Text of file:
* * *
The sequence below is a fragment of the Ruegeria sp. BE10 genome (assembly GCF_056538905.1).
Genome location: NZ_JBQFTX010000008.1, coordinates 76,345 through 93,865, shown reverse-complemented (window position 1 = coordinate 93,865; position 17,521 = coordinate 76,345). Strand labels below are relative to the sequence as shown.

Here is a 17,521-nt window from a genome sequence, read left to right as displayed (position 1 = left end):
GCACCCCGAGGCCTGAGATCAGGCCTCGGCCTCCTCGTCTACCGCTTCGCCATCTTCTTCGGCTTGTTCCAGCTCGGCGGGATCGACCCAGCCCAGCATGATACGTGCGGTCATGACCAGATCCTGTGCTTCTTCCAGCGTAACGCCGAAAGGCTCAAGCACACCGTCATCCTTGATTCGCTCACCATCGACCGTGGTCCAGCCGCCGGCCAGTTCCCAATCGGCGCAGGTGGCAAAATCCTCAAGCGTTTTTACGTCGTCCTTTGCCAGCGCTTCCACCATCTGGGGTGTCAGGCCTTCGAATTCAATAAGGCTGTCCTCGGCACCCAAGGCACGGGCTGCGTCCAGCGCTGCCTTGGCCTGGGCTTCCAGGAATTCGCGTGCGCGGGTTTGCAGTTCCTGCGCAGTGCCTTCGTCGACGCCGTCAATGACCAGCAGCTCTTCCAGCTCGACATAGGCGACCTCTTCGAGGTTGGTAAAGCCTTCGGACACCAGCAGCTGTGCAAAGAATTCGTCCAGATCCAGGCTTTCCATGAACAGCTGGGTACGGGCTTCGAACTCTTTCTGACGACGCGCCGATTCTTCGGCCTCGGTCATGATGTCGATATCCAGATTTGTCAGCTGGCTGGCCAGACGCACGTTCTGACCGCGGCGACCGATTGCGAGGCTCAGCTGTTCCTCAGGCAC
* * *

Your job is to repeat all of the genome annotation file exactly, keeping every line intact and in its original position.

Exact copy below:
The sequence below is a fragment of the Ruegeria sp. BE10 genome (assembly GCF_056538905.1).
Genome location: NZ_JBQFTX010000008.1, coordinates 76,345 through 93,865, shown reverse-complemented (window position 1 = coordinate 93,865; position 17,521 = coordinate 76,345). Strand labels below are relative to the sequence as shown.

Here is a 17,521-nt window from a genome sequence, read left to right as displayed (position 1 = left end):
GCACCCCGAGGCCTGAGATCAGGCCTCGGCCTCCTCGTCTACCGCTTCGCCATCTTCTTCGGCTTGTTCCAGCTCGGCGGGATCGACCCAGCCCAGCATGATACGTGCGGTCATGACCAGATCCTGTGCTTCTTCCAGCGTAACGCCGAAAGGCTCAAGCACACCGTCATCCTTGATTCGCTCACCATCGACCGTGGTCCAGCCGCCGGCCAGTTCCCAATCGGCGCAGGTGGCAAAATCCTCAAGCGTTTTTACGTCGTCCTTTGCCAGCGCTTCCACCATCTGGGGTGTCAGGCCTTCGAATTCAATAAGGCTGTCCTCGGCACCCAAGGCACGGGCTGCGTCCAGCGCTGCCTTGGCCTGGGCTTCCAGGAATTCGCGTGCGCGGGTTTGCAGTTCCTGCGCAGTGCCTTCGTCGACGCCGTCAATGACCAGCAGCTCTTCCAGCTCGACATAGGCGACCTCTTCGAGGTTGGTAAAGCCTTCGGACACCAGCAGCTGTGCAAAGAATTCGTCCAGATCCAGGCTTTCCATGAACAGCTGGGTACGGGCTTCGAACTCTTTCTGACGACGCGCCGATTCTTCGGCCTCGGTCATGATGTCGATATCCAGATTTGTCAGCTGGCTGGCCAGACGCACGTTCTGACCGCGGCGACCGATTGCGAGGCTCAGCTGTTCCTCAGGCAC